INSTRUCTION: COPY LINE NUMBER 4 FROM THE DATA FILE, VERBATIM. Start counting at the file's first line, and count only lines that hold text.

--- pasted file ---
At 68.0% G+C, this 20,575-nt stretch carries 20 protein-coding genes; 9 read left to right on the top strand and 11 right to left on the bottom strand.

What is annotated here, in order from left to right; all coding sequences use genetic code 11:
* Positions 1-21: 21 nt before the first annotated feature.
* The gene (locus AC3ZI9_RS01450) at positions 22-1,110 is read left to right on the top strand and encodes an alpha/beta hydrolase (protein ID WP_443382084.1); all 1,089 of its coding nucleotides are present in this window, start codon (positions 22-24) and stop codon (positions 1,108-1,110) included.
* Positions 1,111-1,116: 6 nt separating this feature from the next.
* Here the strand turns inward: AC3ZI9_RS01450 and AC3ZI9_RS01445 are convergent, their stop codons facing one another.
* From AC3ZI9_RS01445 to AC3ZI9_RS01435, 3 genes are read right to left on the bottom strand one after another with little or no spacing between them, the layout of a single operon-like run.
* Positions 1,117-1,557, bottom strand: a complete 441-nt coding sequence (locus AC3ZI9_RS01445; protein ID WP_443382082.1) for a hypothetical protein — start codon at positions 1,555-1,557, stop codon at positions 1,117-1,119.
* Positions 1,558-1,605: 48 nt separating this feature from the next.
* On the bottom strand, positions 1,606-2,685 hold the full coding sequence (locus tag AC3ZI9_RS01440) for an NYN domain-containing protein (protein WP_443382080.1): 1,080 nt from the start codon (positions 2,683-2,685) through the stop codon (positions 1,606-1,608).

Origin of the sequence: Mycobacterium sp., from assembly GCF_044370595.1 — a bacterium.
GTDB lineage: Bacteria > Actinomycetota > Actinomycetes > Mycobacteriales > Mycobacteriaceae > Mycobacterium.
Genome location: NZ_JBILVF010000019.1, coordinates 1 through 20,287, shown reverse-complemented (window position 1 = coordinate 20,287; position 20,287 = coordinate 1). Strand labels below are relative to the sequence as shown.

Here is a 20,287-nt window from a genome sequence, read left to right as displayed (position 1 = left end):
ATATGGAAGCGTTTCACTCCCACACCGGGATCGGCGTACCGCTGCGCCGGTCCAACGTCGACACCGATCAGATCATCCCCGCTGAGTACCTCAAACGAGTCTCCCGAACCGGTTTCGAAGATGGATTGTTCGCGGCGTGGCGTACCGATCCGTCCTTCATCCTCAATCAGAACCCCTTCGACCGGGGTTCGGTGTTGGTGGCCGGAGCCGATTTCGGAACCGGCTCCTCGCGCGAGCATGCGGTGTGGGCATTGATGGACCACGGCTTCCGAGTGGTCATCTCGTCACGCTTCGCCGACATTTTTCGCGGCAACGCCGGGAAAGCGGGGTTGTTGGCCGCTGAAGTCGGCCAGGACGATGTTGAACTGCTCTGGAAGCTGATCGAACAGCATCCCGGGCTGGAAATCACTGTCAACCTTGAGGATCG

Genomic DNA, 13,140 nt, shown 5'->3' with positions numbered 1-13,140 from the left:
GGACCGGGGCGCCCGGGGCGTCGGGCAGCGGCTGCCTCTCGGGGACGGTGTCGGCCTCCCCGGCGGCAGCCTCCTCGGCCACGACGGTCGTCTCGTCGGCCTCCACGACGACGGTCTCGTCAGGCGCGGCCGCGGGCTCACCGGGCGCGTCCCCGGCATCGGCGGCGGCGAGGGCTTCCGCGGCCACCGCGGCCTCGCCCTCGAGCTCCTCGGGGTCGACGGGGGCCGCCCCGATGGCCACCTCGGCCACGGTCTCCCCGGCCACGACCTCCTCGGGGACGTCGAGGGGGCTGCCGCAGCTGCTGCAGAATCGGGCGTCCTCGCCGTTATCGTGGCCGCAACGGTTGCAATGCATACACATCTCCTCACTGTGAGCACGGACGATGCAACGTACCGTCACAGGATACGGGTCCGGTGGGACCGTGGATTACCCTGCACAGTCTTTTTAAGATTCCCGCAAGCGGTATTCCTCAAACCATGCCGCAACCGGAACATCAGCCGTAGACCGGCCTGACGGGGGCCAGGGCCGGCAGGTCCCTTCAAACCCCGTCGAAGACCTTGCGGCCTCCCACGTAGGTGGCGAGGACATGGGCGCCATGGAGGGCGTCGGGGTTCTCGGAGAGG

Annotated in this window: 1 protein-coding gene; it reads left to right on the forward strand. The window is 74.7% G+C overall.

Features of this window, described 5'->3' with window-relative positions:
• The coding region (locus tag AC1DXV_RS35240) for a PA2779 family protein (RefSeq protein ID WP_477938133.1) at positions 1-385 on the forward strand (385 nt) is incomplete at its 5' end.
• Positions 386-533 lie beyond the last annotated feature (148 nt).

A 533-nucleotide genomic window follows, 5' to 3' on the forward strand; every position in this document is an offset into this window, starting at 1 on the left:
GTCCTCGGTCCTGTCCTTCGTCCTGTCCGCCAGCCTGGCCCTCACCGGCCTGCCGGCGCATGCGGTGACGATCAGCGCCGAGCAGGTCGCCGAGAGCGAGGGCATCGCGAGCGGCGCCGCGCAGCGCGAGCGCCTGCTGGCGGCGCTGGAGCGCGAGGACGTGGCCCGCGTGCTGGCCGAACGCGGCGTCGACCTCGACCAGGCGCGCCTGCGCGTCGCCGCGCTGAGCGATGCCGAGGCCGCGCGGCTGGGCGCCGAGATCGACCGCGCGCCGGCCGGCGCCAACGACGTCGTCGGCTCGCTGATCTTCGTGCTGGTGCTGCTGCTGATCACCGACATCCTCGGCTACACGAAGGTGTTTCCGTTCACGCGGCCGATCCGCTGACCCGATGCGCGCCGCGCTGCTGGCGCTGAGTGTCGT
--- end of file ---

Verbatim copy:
* The gene (locus AC3ZI9_RS01450) at positions 22-1,110 is read left to right on the top strand and encodes an alpha/beta hydrolase (protein ID WP_443382084.1); all 1,089 of its coding nucleotides are present in this window, start codon (positions 22-24) and stop codon (positions 1,108-1,110) included.